It’s never been easy being a young adult. And let’s face it, in today’s coronavirus crazy-making world, the normal challenges are magnified. Besides the usual struggle of trying to figure out a career path or vocation, manage intimate relationships and maybe attempt to be financially independent for the first time ever, everything is a thousand times harder. Jobs are limited – or in some fields, non-existent, which means that maybe you have to move back home. With your parents. Which can be really stressful when you’re used to being independent, going about your business, making your own rules, deciding when and what you’ll eat, how late you’ll stay out, and basically living your own life.
Take Marta, for example. Marta was training to be a pastry chef for upscale restaurants and fancy hotels. She had been studying and apprenticing for three years, and was about to finish and launch her career, and then … enter Covid-19. Swanky eateries were shut down overnight, and there were no jobs to be found. Restaurants were merely trying to pay bills and maintain staff until they could re-open. Marta had to move back home and although she knew it wasn’t her fault that she couldn’t get a job, she still felt like a failure.
Like Marta, maybe you feel like everything’s been taken away from you – opportunities that just a short time ago were lying there seemingly awaiting you to graduate college — are now are simply gone. Maybe you’re angry and feel that all this is terribly unfair. You’ve worked so hard, and now it’s supposed to be your chance to start your own life. Maybe you’re anxious – worried about what’s going to happen, wondering when you’ll be able to be out in the world, hanging out with friends, going to concerts, having the time of your life … in other words, doing the things that young adults are supposed to do. Maybe what you’re feeling is deep sadness – for those who are suffering and dying of Covid-19, for the healthcare folks who are working around the clock to take care of those who are suffering, while putting themselves at risk. Or perhaps you’re feeling distressing emotions about so many other things – the environment, the economy, politics – it all feels so overwhelming.
What do you do with these strong emotions? How do you deal with the anxiety and the frustration? The feeling of incredible unfairness?
One way through this suffering is called self-compassion. In other words, you can begin by being kind and understanding to yourself. Maybe you say something to yourself like “This situation just sucks. No wonder I’m so anxious. Anyone would be anxious in a situation like this!” And then maybe you offer yourself some tenderness, some kindness. You say something to yourself like “I know how hard this is for you. I’m so sorry. It won’t last forever.” And along with that, maybe you cross your arms and give yourself a hug – just like the hug you might give a friend who was having a hard time.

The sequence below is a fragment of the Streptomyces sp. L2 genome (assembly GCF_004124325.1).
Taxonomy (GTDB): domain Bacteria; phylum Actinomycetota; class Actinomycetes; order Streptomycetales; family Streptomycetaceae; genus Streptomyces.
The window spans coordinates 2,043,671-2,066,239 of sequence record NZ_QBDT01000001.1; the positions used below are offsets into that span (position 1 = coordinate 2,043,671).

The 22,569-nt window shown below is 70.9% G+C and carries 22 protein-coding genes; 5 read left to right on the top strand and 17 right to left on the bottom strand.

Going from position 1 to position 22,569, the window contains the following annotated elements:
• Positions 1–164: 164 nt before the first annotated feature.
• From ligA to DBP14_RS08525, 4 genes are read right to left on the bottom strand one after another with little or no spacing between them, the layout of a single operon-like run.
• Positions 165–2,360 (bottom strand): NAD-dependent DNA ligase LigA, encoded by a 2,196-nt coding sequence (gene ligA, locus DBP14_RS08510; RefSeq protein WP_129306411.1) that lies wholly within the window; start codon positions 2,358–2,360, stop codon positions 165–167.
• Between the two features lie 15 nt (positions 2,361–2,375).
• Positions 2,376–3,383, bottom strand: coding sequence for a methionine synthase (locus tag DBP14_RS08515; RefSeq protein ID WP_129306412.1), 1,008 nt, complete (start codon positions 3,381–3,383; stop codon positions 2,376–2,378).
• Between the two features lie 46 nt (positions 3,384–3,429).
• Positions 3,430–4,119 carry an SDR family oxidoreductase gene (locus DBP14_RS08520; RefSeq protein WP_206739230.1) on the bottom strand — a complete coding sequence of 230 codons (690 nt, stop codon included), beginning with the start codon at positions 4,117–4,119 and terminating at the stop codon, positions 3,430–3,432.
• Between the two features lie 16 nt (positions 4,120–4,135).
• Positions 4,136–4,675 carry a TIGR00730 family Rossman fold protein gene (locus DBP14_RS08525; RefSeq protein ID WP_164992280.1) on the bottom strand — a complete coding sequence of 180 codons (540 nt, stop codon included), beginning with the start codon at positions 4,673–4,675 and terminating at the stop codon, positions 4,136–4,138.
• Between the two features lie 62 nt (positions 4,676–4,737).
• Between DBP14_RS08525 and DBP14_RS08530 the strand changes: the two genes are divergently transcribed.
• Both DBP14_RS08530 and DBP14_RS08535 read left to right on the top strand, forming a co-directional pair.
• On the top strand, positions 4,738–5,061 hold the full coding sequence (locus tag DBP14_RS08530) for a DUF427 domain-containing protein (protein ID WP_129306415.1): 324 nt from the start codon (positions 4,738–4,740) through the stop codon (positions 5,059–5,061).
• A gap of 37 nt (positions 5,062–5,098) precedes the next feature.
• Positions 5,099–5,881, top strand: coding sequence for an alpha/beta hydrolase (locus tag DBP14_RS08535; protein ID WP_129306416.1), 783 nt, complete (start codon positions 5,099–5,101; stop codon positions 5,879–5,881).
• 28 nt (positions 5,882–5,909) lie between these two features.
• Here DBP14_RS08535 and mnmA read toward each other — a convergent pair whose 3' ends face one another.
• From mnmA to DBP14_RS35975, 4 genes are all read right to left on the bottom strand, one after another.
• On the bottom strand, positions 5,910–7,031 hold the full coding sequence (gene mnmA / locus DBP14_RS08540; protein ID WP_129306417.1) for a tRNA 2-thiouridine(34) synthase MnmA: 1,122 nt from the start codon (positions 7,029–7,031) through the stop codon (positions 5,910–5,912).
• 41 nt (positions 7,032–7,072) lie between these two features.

In our Embracing Your Life course for young adults, we introduce ways in which you can meet your emotional challenges – your anger, sadness, anxiety – so that these emotions don’t overwhelm you and take over your life. We give you tools – guided meditations, interactive exercises — that will help you be stronger and more resilient during these challenging times. So that rather than drowning in a sea of despair, you’re bobbing at the surface, and maybe, eventually, even riding the crest of a wave or two.
What is Embracing Your Life?
Embracing Your Life contains material from both Mindful Self-Compassion and Making Friends with Yourself, both of which are evidence -based programs that have been linked to less anxiety, stress and depression. New exercises specific to this age group are also included. Embracing Your Life meets weekly for six weeks, for approximately 1.5 hours per session and is taught live by a certified Mindful Self-Compassion or certified Making Friends with Yourself teacher.
Like MSC and MSC-T, Embracing Your Life provides young adults with the opportunity to explore how they typically respond when difficulties arise in our lives and to learn tools for becoming a warm and supportive friend to themselves. Although Embracing Your Life offers conceptual learning, it is designed to be more experiential than theoretical.
In other words, Embracing Your Life is nothing like taking a college course, per se. It’s not a strain on your brain. In fact, after the class is over each week, you will likely feel more rested and more at ease. It is more of an experience, involving guided meditations and discussion about what the experience of the guided meditation was like.
Embracing Your Life is therapeutic, but it’s not therapy. We don’t talk about deep emotional issues you might have and we don’t try to analyze why you might feel the way you do. It’s about building resilience skills so that you can meet emotional challenges when they arise, as they do in life.
This is what you get if you take Embracing Your Life:
–> Live sessions once weekly
–> Optional small group meetings between classes
–> Email contact with the teacher (online one-to-one chats if necessary)
–> Opportunity to participate in a research study
–> Audio recordings of meditations